1. The Courtyard
When you are in the courtyard of Donegal Castle, you’ll have your first chance to admire many of the castles interesting features. The Celtic keep has some unusual medications made for one and you can spot the ruins of the manor-house, made in a Jacobean style.
2. History room
On the top floor of Donegal Castle is where you will find the History Room, full of displays where you can learn a great deal about the most powerful family in Ireland, the O’Donnell’s. There is also scale models of Donegal Castle so you might discover something you missed.
3. The Old Trip Stairs
The Trip Stairs are my favourite feature on the Donegal Castle tour. This 543 year old spiral stairway is made entirely by stone.Designed by the O’Donnell Chieftain who made the steps uneven and in varying heights to trip any unsuspecting invader.
As the stair goes clockwise going up, this would give O’Donnell’s more leeway when fighting (as they were right-handed).
4. The Beautiful Stonework
The walls in Donegal Castle are made from stone and made in such a gothic-like intricate way, the attention to detail is thought-provoking. The underfoot is also impressive, made from a perfectly smooth paved stone.
5. The Mast
Yes, there is a mast from an old ship in Donegal Castle, it’s white sail has turned yellow over the years. When the O’Donnell’s were in charge, Donegal Town was a thriving hub for international business and ships often delivered cargo to the wharf close to the castle.
6. The Banqueting Hall
And the final thing to keep an eye out for on the Donegal Castle tour is the Banqueting Hall. The huge fireplace bearing the Brooke family arms and stuffed wild boar head on the wall make this seem like a place where many a fine meal was had.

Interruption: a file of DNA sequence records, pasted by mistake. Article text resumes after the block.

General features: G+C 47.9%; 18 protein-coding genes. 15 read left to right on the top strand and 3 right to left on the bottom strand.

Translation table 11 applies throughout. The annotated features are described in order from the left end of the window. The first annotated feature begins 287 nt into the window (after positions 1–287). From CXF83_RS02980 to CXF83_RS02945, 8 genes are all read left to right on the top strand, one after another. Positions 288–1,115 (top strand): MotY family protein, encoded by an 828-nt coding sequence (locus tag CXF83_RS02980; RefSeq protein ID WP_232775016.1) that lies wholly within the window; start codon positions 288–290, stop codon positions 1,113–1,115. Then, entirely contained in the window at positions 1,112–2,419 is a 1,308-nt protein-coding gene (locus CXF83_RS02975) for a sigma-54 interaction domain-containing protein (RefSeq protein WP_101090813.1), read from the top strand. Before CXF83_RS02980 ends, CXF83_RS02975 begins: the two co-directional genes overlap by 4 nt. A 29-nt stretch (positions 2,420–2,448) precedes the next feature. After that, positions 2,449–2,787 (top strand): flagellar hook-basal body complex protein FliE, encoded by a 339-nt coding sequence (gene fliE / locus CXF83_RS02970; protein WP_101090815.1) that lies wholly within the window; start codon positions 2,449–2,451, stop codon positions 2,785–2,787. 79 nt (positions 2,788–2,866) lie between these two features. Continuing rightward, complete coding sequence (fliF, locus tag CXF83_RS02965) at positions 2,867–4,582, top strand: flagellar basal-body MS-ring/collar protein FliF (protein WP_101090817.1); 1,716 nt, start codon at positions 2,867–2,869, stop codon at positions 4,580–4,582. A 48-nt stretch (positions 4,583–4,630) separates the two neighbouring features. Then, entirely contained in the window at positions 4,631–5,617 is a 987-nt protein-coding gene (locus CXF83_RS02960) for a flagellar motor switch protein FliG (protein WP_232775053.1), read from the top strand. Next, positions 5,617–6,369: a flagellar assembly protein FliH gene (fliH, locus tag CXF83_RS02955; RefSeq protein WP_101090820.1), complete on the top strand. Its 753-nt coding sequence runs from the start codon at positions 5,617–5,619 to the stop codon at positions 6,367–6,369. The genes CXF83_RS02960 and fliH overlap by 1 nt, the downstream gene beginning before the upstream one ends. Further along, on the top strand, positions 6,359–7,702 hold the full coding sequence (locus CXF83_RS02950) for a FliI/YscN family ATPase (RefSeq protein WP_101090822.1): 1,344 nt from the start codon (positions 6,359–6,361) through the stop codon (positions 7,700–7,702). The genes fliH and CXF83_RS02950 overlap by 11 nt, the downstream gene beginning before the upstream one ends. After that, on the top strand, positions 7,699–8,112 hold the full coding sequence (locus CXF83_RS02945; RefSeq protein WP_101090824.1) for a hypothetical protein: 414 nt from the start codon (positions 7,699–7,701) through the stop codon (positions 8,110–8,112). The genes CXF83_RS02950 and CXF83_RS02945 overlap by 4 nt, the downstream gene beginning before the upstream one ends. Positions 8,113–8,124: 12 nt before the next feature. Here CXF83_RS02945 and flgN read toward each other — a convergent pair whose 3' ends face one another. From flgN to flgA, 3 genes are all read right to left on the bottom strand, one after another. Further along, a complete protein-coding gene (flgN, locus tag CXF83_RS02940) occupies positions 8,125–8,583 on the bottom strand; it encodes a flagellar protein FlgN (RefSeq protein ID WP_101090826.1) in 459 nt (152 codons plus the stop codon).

Places to visit near Donegal Town Castle
One of the beauties of visiting Donegal Castle is that it’s a stone’s-throw from heaps of different things to see and do. Below, you’ll find some of our favourites.
Or, if you fancy grabbing a bite to eat after the tour, there’s plenty of great restaurants in Donegal Town where you can grab a bite to eat.
1. Beaches galore (15-minute drive)
The closest beach to the town is Murvagh Beach (15-minute drive). There’s also Rossnowlagh Beach (20-minute drive), Bundoran’s various beaches (25-minute drive) and Mullaghmore Beach (35-minute drive).
2. Bundoran (25-minute drive)
Another handy spin for when you’ve finished the Donegal Castle Tour is another little seaside town – Bundoran. If you visit, make sure to drop by the Fairy Bridges (read more in our guide on things to do in Bundoran.
3. The Hidden Waterfall (30-minute drive)
The starting point for getting to the not so secret waterfall in Donegal is a 30 minute drive from Donegal Castle. If you’re considering visiting, please read this guide and take note of the many warnings.
4. Slieve League (1-hour drive)
The Slieve League Cliffs are another spot that’s well worth visiting. The views here are incredible and the cliffs are some of the highest in Europe.
FAQs About Donegal Castle
We’ve had a lot of questions over the years asking about everything from ‘Who owns Donegal Castle?’ to ‘Who lived in Donegal Castle?’
In the section below, we’ve popped in the most FAQs that we’ve received. If you have a question that we haven’t tackled, ask away in the comments section below.